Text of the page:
21.
Balamucki  CJ, Mancuso  AA, Amdur  RJ,  et al.  Skin carcinoma of the head and neck with perineural invasion.  Am J Otolaryngol. 2012;33(4):447-454.PubMedGoogle ScholarCrossref
22.
Jackson  JE, Dickie  GJ, Wiltshire  KL,  et al.  Radiotherapy for perineural invasion in cutaneous head and neck carcinomas: toward a risk-adapted treatment approach.  Head Neck. 2009;31(5):604-610.PubMedGoogle ScholarCrossref
23.
Moher  D, Liberati  A, Tetzlaff  J, Altman  DG; PRISMA Group.  Preferred reporting items for systematic reviews and meta-analyses: the PRISMA statement.  Int J Surg. 2010;8(5):336-341.PubMedGoogle ScholarCrossref
24.
Warren  TA, Panizza  B, Porceddu  SV,  et al.  Outcomes after surgery and postoperative radiotherapy for perineural spread of head and neck cutaneous squamous cell carcinoma.  Head Neck. 2016;38(6):824-831.PubMedGoogle ScholarCrossref
25.
Kropp  L, Balamucki  CJ, Morris  CG,  et al.  Mohs resection and postoperative radiotherapy for head and neck cancers with incidental perineural invasion.  Am J Otolaryngol. 2013;34(5):373-377.PubMedGoogle ScholarCrossref
26.
Panizza  B, Solares  CA, Redmond  M, Parmar  P, O’Rourke  P.  Surgical resection for clinical perineural invasion from cutaneous squamous cell carcinoma of the head and neck.  Head Neck. 2012;34(11):1622-1627.PubMedGoogle ScholarCrossref
27.
Solares  CA, Lee  K, Parmar  P, O’Rourke  P, Panizza  B.  Epidemiology of clinical perineural invasion in cutaneous squamous cell carcinoma of the head and neck.  Otolaryngol Head Neck Surg. 2012;146(5):746-751.PubMedGoogle ScholarCrossref
28.
Lin  C, Tripcony  L, Keller  J,  et al.  Perineural infiltration of cutaneous squamous cell carcinoma and basal cell carcinoma without clinical features.  Int J Radiat Oncol Biol Phys. 2012;82(1):334-340.PubMedGoogle ScholarCrossref
29.
DeAmbrosis  K, De’Ambrosis  B.  Nonmelanoma skin cancer with perineural invasion: report of outcomes of a case series.  Dermatol Surg. 2010;36(1):133-138.PubMedGoogle ScholarCrossref
30.
Gluck  I, Ibrahim  M, Popovtzer  A,  et al.  Skin cancer of the head and neck with perineural invasion: defining the clinical target volumes based on the pattern of failure.  Int J Radiat Oncol Biol Phys. 2009;74(1):38-46.PubMedGoogle ScholarCrossref
31.
Geist  DE, Garcia-Moliner  M, Fitzek  MM, Cho  H, Rogers  GS.  Perineural invasion of cutaneous squamous cell carcinoma and basal cell carcinoma: raising awareness and optimizing management.  Dermatol Surg. 2008;34(12):1642-1651.PubMedGoogle Scholar
32.
Ampil  FL, Hardin  JC, Peskind  SP, Stucker  FJ.  Perineural invasion in skin cancer of the head and neck: a review of nine cases.  J Oral Maxillofac Surg. 1995;53(1):34-38.PubMedGoogle ScholarCrossref
33.
Sapir  E, Tolpadi  A, McHugh  J,  et al.  Skin cancer of the head and neck with gross or microscopic perineural involvement: Patterns of failure.  Radiother Oncol. 2016;120(1):81-86.PubMedGoogle ScholarCrossref
34.
Robinson  JK, Dellavalle  RP, Bigby  M, Callen  JP.  Systematic reviews: grading recommendations and evidence quality.  Arch Dermatol. 2008;144(1):97-99.PubMedGoogle ScholarCrossref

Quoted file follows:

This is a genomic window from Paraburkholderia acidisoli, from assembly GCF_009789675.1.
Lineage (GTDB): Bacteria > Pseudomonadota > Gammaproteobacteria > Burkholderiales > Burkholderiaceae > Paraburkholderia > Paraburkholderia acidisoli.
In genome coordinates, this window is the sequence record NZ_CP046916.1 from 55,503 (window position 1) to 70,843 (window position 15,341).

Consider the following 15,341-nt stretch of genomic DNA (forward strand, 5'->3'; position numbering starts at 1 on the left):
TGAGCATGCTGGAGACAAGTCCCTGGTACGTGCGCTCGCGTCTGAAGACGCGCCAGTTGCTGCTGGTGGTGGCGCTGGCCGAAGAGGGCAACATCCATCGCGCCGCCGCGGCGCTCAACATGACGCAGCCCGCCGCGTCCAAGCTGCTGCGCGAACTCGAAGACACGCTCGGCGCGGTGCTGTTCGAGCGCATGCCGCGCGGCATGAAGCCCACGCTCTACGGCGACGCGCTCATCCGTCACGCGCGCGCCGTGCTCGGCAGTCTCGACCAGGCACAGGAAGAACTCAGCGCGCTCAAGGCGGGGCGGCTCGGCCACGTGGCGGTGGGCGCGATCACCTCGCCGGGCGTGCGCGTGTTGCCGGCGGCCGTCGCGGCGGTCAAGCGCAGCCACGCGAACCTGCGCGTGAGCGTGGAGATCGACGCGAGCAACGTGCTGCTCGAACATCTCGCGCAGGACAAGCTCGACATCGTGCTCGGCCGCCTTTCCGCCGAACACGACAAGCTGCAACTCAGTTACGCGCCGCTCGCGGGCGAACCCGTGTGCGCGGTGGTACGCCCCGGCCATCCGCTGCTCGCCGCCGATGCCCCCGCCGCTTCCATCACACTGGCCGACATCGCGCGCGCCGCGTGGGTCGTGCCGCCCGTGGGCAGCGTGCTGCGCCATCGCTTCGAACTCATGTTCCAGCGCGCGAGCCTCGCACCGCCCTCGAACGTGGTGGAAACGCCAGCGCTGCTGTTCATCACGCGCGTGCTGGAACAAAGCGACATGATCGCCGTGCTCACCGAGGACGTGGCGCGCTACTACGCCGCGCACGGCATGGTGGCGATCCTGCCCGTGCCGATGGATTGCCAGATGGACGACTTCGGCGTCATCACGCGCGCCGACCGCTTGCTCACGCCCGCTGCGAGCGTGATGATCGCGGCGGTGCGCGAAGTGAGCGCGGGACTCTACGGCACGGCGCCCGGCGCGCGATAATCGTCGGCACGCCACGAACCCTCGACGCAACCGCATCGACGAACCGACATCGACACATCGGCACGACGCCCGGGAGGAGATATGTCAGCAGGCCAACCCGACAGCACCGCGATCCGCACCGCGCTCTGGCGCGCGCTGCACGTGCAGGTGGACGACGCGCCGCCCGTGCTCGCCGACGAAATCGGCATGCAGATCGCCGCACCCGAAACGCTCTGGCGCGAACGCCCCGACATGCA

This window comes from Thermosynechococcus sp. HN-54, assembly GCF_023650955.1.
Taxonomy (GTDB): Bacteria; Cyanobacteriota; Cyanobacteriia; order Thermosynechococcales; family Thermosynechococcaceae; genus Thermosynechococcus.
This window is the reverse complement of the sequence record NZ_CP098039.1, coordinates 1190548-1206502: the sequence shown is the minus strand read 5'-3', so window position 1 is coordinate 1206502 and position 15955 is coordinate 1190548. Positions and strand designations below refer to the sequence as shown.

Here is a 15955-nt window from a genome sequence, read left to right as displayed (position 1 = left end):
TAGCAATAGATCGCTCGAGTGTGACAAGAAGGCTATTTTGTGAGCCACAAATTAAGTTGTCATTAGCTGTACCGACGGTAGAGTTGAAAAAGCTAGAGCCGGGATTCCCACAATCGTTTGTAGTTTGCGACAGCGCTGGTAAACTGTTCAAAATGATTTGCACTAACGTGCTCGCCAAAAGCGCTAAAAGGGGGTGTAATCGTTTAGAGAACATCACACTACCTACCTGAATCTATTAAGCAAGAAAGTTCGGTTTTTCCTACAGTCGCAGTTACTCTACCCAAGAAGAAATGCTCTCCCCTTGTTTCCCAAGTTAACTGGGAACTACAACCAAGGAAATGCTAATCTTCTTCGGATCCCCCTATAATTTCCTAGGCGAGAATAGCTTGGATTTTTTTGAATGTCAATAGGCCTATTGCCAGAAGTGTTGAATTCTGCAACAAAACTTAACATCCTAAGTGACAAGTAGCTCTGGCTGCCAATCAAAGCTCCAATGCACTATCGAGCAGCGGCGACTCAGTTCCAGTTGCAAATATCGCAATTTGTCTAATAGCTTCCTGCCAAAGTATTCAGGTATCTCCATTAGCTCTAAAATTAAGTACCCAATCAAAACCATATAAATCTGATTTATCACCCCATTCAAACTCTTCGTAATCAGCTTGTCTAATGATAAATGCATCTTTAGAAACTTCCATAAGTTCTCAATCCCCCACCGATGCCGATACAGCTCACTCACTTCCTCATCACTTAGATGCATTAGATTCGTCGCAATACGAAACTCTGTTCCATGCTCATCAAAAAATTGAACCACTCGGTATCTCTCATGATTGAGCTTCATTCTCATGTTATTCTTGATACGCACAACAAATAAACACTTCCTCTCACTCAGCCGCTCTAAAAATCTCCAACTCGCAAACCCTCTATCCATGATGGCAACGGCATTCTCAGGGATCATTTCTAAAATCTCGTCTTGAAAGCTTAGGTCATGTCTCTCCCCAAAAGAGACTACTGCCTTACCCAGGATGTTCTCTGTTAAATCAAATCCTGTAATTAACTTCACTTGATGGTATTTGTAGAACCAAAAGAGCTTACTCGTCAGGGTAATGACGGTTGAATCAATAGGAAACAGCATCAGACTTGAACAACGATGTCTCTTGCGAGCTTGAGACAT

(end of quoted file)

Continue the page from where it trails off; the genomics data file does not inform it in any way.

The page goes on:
35.
Karia  PS, Jambusaria-Pahlajani  A, Harrington  DP, Murphy  GF, Qureshi  AA, Schmults  CD.  Evaluation of American Joint Committee on Cancer, International Union Against Cancer, and Brigham and Women’s Hospital tumor staging for cutaneous squamous cell carcinoma.  J Clin Oncol. 2014;32(4):327-334.PubMedGoogle ScholarCrossref
36.
Lesnik  DJ, Boey  HP.  Perineural invasion of the facial nerve by a cutaneous squamous cell cancer: a case report.  Ear Nose Throat J. 2004;83(12):824, 826-827.PubMedGoogle Scholar
37.
Reule  RB, Golda  NJ, Wheeland  RG.  Treatment of cutaneous squamous cell carcinoma with perineural invasion using Mohs micrographic surgery: report of two cases and review of the literature.  Dermatol Surg. 2009;35(10):1559-1566.PubMedGoogle ScholarCrossref
38.
Penn  R, Abemayor  E, Nabili  V, Bhuta  S, Kirsch  C.  Perineural invasion detected by high-field 3.0-T magnetic resonance imaging.  Am J Otolaryngol. 2010;31(6):482-484.PubMedGoogle ScholarCrossref
39.
Ruiz  ES, Karia  PS, Morgan  FC, Schmults  CD.  The positive impact of radiologic imaging on high-stage cutaneous squamous cell carcinoma management.  J Am Acad Dermatol. 2017;76(2):217-225.PubMedGoogle ScholarCrossref
40.
Mendenhall  WM, Amdur  RJ, Hinerman  RW, Cognetta  AB, Mendenhall  NP.  Radiotherapy for cutaneous squamous and basal cell carcinomas of the head and neck.  Laryngoscope. 2009;119(10):1994-1999.PubMedGoogle ScholarCrossref
41.
Tanvetyanon  T, Padhya  T, McCaffrey  J,  et al.  Postoperative concurrent chemotherapy and radiotherapy for high-risk cutaneous squamous cell carcinoma of the head and neck.  Head Neck. 2015;37(6):840-845.PubMedGoogle ScholarCrossref
42.
Bernier  J, Domenge  C, Ozsahin  M,  et al; European Organization for Research and Treatment of Cancer Trial 22931.  Postoperative irradiation with or without concomitant chemotherapy for locally advanced head and neck cancer.  N Engl J Med. 2004;350(19):1945-1952.PubMedGoogle ScholarCrossref
43.
Cooper  JS, Pajak  TF, Forastiere  AA,  et al; Radiation Therapy Oncology Group 9501/Intergroup.  Postoperative concurrent radiotherapy and chemotherapy for high-risk squamous-cell carcinoma of the head and neck.  N Engl J Med. 2004;350(19):1937-1944.PubMedGoogle ScholarCrossref
Original Investigation
August 2017

Clinical and Incidental Perineural Invasion of Cutaneous Squamous Cell Carcinoma: A Systematic Review and Pooled Analysis of Outcomes Data